As per a strike, that's the next logical step here. (It's likely to be a strike rather than the lockouts we've recently seen in the NFL, NHL and NBA, because in this case, the league would be quite happy to play under the previous CBA. That would mean they wouldn't have to share any of their new TV revenue. In fact, even the league's own proposal is significantly improved over the previous CBA, so the status quo is extraordinarily tilted towards the CFL. Thus, it has to be the union upsetting it. In those other cases, the leagues were looking to roll back player percentages, leading to lockouts.) The CFLPA's negotiating committee was already recommending a strike vote last week, and the ballots have already been sent out in most cases.
"Strike vote ballots were sent out to seven teams last Friday," Molstad said.
The exceptions are Edmonton and Calgary, as Alberta labour law prevents strike votes before a CBA officially expires unless both sides agree to waive that, and Molstad said the CFL refused. The CBA expires May 29, so the CFLPA can't do much in Alberta until then. However, they're planning to do the vote nationwide as soon as possible.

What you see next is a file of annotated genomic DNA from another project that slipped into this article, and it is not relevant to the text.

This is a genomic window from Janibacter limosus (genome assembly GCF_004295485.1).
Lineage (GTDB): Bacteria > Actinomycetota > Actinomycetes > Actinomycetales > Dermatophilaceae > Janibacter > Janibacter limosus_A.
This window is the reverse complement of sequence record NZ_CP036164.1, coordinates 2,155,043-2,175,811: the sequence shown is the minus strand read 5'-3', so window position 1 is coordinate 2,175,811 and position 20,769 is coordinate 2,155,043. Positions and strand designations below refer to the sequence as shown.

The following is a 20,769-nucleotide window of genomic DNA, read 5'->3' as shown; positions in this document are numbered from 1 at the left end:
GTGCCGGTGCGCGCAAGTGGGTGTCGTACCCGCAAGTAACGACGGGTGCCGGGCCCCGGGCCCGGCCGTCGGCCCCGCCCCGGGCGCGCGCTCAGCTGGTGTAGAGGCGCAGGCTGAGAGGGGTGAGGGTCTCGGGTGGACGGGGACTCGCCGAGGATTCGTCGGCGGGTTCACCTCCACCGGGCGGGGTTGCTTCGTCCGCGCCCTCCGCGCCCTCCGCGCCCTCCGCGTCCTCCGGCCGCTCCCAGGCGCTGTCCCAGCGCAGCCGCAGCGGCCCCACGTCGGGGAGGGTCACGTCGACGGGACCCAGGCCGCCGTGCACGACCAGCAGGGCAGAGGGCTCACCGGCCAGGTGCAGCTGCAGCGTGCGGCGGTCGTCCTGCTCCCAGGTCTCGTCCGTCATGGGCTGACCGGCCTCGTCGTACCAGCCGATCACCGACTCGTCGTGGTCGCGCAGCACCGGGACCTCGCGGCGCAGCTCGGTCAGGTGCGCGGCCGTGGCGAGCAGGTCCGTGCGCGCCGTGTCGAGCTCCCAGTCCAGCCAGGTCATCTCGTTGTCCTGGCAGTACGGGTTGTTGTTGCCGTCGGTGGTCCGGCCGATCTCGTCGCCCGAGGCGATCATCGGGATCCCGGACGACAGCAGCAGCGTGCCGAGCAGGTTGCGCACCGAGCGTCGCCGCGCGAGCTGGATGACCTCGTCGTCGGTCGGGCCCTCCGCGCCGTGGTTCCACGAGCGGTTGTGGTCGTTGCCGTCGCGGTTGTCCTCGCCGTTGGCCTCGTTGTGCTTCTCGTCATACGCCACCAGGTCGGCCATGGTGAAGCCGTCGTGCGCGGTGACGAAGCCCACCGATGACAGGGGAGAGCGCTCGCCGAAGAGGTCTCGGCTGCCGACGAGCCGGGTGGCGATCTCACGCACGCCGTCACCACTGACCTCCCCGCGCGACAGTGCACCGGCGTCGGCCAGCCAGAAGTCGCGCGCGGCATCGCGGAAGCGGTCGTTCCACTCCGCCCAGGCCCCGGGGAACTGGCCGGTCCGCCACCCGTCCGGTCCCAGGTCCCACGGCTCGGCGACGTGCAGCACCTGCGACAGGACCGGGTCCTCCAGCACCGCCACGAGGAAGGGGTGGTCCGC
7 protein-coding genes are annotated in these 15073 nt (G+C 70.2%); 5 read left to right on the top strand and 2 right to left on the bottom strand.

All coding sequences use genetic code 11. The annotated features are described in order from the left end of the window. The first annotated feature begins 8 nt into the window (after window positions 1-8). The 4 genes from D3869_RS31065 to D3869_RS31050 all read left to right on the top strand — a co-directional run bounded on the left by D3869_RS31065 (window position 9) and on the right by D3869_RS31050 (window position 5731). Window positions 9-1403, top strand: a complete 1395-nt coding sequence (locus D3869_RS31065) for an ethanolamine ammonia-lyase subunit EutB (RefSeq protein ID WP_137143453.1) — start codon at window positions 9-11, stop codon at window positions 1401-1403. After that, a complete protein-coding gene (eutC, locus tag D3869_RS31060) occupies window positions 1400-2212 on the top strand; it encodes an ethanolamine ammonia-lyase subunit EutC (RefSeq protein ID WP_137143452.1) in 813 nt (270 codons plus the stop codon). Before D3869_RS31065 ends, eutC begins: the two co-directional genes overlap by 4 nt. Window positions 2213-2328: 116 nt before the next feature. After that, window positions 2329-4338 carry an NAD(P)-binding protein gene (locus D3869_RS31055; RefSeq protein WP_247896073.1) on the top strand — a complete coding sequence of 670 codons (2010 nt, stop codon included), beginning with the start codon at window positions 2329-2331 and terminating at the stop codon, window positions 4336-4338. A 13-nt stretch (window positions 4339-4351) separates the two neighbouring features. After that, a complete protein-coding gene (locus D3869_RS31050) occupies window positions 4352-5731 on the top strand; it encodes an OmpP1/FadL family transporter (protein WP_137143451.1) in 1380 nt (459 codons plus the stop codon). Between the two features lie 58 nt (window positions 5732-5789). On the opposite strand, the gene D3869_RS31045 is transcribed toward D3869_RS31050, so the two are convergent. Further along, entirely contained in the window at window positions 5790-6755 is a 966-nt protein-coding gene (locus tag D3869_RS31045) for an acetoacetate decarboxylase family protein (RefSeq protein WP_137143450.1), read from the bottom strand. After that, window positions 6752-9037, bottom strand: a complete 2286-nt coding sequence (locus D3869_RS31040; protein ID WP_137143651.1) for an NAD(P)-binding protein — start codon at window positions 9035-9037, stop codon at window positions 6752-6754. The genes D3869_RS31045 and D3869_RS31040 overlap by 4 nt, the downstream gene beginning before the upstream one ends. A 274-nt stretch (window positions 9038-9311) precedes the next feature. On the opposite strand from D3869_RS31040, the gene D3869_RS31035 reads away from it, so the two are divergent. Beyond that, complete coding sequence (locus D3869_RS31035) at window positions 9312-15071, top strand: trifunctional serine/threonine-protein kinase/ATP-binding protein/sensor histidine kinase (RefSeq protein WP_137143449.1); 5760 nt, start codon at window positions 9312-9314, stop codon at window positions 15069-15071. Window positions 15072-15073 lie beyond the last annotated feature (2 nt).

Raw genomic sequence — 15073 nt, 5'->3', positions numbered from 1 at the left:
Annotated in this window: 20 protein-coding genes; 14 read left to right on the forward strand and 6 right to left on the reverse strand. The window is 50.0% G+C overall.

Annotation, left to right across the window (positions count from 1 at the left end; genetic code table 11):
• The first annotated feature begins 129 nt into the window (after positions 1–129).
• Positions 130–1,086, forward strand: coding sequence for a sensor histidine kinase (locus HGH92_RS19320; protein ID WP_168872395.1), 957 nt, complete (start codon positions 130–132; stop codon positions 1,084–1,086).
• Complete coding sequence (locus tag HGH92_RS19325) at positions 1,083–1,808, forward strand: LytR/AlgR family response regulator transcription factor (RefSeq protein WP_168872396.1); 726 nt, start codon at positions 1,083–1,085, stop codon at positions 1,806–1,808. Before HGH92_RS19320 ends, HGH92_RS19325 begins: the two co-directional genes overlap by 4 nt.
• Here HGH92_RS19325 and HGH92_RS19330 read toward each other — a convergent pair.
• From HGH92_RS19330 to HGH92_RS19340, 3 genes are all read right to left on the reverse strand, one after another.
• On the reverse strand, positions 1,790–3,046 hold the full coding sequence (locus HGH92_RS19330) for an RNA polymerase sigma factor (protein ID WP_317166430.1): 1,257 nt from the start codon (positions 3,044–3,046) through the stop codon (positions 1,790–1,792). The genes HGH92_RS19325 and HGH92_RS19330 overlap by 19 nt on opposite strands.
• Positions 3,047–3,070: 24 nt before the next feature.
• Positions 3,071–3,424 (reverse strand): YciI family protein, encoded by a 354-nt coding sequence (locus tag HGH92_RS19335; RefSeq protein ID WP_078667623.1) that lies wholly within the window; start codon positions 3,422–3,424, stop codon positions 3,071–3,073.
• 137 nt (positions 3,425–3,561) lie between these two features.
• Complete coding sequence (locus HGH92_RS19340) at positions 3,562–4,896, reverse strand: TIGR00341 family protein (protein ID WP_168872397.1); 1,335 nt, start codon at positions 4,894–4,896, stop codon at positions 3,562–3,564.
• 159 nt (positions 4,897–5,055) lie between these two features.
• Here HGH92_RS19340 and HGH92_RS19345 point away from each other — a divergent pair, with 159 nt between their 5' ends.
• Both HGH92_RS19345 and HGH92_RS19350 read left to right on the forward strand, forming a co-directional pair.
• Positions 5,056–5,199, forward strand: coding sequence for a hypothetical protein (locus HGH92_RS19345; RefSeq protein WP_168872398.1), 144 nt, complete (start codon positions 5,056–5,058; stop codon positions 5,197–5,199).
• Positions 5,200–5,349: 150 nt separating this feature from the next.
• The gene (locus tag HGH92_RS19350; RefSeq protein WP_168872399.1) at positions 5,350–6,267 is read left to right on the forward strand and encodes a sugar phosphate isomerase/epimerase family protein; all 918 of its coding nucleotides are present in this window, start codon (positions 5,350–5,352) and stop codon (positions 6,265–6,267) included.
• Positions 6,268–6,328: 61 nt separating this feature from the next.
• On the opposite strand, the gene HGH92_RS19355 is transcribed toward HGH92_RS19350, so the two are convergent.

"We'll have that vote on or about May 30," Molstad said.
Flory said the union isn't trying to shut down the league, but the way the negotiations have gone have left them little choice.
"We're not trying to disrupt the league," he said. "It's unfortunate it's come to this."
CFLPA first vice-president Marwan Hage said the players were disappointed by what happened Wednesday, as they'd prefer to play.
"We negotiated in good faith, we're always hoping to talk, we're always trying to move forward," he said. "Our position is not to close the door. Our position is to play football this year."
That's not going to happen without something changing significantly, though. Teams will open rookie training camps as normal May 28 regardless of a strike vote, as rookies aren't yet covered by the CBA. However, if that strike vote succeeds, veteran camps (set to start June 1) could be affected, and if it persists, pre-season and regular-season games may be lost (the latter of which is extremely problematic for the league). While the most dramatic effects of missed games may be on the league, any substantial work stoppage would be significant for the players too, as they won't be getting paid. That's likely why we're seeing plenty of urgency here on both sides.